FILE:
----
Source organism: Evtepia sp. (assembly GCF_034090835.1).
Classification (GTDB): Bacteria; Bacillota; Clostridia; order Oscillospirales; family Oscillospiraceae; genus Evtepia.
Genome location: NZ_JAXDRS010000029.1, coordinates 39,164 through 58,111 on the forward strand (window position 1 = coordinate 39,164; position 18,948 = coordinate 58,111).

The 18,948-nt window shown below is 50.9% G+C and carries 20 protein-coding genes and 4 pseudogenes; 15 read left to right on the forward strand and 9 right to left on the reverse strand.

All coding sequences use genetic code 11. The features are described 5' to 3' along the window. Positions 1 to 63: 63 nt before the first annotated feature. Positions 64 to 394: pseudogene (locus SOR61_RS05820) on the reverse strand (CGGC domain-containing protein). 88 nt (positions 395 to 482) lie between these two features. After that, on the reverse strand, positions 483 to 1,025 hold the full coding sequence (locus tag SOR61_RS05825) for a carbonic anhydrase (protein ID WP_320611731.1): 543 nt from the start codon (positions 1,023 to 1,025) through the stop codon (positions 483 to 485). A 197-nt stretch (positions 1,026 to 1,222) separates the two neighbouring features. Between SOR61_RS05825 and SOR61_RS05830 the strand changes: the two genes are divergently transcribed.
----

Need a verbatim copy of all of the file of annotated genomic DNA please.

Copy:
Source organism: Evtepia sp. (assembly GCF_034090835.1).
Classification (GTDB): Bacteria; Bacillota; Clostridia; order Oscillospirales; family Oscillospiraceae; genus Evtepia.
Genome location: NZ_JAXDRS010000029.1, coordinates 39,164 through 58,111 on the forward strand (window position 1 = coordinate 39,164; position 18,948 = coordinate 58,111).

The 18,948-nt window shown below is 50.9% G+C and carries 20 protein-coding genes and 4 pseudogenes; 15 read left to right on the forward strand and 9 right to left on the reverse strand.

All coding sequences use genetic code 11. The features are described 5' to 3' along the window. Positions 1 to 63: 63 nt before the first annotated feature. Positions 64 to 394: pseudogene (locus SOR61_RS05820) on the reverse strand (CGGC domain-containing protein). 88 nt (positions 395 to 482) lie between these two features. After that, on the reverse strand, positions 483 to 1,025 hold the full coding sequence (locus tag SOR61_RS05825) for a carbonic anhydrase (protein ID WP_320611731.1): 543 nt from the start codon (positions 1,023 to 1,025) through the stop codon (positions 483 to 485). A 197-nt stretch (positions 1,026 to 1,222) separates the two neighbouring features. Between SOR61_RS05825 and SOR61_RS05830 the strand changes: the two genes are divergently transcribed.